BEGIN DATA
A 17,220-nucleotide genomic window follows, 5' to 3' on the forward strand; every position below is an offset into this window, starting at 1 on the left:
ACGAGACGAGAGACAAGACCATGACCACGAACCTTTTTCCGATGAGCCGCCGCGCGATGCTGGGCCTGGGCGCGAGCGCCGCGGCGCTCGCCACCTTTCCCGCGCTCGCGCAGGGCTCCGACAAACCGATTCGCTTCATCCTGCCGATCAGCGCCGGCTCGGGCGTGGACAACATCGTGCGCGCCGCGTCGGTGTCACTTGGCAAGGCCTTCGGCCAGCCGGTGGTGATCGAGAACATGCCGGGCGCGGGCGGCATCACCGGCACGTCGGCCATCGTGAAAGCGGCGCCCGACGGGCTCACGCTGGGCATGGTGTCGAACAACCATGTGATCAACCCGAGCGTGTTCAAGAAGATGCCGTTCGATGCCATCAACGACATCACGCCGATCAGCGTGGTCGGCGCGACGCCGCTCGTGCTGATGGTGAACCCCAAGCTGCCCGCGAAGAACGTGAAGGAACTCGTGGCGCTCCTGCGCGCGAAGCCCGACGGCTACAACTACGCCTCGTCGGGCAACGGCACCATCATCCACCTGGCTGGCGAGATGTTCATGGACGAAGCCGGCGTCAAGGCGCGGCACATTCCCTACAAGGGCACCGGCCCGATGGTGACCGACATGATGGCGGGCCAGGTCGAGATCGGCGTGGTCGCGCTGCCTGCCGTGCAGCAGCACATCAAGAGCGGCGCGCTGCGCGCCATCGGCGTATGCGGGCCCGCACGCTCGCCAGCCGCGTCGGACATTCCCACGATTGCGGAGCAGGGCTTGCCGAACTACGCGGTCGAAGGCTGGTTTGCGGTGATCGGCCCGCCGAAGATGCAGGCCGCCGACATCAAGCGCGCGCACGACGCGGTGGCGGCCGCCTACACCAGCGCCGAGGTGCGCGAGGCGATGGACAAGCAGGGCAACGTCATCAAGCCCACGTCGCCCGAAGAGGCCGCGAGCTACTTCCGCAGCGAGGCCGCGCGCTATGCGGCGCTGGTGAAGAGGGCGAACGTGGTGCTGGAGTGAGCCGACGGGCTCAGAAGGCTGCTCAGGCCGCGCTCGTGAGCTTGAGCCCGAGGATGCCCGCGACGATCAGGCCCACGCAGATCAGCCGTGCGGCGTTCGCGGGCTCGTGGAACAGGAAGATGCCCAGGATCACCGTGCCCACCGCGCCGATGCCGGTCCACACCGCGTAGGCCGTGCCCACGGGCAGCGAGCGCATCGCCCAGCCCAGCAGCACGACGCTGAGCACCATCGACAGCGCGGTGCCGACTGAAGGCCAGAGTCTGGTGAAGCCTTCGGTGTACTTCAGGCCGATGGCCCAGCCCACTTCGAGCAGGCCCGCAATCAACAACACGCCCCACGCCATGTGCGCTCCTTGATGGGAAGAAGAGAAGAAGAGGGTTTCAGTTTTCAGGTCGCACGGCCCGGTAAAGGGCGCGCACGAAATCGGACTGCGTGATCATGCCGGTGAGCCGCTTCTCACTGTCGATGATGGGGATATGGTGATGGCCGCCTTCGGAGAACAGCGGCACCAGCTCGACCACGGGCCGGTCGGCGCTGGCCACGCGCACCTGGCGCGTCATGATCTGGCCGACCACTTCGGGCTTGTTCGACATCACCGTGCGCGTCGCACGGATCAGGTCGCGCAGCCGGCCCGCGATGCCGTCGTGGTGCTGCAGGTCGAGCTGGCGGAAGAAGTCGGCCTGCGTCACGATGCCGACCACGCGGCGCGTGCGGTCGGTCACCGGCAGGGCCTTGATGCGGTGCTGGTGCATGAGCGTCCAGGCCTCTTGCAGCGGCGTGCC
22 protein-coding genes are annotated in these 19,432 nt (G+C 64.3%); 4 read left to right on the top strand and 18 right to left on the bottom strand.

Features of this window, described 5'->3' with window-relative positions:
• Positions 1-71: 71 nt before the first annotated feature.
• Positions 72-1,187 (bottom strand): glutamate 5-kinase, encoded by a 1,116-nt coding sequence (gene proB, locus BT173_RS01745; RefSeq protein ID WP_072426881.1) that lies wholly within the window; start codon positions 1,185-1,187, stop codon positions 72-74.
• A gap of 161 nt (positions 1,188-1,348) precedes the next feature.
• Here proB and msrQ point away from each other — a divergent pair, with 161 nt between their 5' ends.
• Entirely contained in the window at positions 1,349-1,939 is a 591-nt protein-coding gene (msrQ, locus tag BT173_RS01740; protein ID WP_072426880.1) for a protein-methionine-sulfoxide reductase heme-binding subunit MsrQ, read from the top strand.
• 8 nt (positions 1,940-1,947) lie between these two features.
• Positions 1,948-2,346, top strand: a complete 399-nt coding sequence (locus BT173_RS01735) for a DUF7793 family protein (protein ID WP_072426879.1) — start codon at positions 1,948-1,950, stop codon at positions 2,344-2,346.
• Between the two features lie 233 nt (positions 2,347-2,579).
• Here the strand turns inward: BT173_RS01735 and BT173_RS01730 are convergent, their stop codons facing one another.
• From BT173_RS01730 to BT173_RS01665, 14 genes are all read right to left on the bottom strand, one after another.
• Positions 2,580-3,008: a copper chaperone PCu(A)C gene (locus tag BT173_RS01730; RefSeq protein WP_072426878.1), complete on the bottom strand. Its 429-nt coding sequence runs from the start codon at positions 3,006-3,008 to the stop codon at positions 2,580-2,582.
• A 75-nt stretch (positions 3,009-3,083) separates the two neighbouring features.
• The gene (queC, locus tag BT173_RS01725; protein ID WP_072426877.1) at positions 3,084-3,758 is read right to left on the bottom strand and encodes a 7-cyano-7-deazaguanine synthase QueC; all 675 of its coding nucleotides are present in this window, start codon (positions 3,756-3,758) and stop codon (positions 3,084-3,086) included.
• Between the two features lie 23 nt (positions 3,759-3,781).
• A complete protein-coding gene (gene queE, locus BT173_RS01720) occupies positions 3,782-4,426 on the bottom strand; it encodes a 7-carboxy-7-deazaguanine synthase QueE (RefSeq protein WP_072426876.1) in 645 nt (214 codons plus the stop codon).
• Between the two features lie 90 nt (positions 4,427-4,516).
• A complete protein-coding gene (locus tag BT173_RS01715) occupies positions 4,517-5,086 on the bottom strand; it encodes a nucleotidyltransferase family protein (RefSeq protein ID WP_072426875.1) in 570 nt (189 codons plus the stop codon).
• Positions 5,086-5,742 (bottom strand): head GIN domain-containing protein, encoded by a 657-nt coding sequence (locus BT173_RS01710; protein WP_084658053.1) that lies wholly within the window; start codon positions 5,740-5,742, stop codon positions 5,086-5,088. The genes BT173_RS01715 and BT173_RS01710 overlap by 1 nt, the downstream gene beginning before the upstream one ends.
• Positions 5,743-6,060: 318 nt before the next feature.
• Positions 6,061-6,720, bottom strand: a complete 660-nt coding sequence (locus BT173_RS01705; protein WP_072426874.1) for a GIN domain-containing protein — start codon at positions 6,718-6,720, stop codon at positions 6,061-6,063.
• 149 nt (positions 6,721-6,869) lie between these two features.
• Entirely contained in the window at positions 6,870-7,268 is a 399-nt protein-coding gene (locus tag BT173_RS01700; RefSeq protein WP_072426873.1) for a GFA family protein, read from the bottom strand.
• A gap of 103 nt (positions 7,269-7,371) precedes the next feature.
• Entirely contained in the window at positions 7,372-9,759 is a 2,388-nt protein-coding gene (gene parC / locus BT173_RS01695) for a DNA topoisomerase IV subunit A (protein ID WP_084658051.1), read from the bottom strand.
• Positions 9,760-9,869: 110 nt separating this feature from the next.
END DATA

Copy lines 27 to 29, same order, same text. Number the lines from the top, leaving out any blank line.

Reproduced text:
• A gap of 103 nt (positions 7,269-7,371) precedes the next feature.
• Entirely contained in the window at positions 7,372-9,759 is a 2,388-nt protein-coding gene (gene parC / locus BT173_RS01695) for a DNA topoisomerase IV subunit A (protein ID WP_084658051.1), read from the bottom strand.
• Positions 9,760-9,869: 110 nt separating this feature from the next.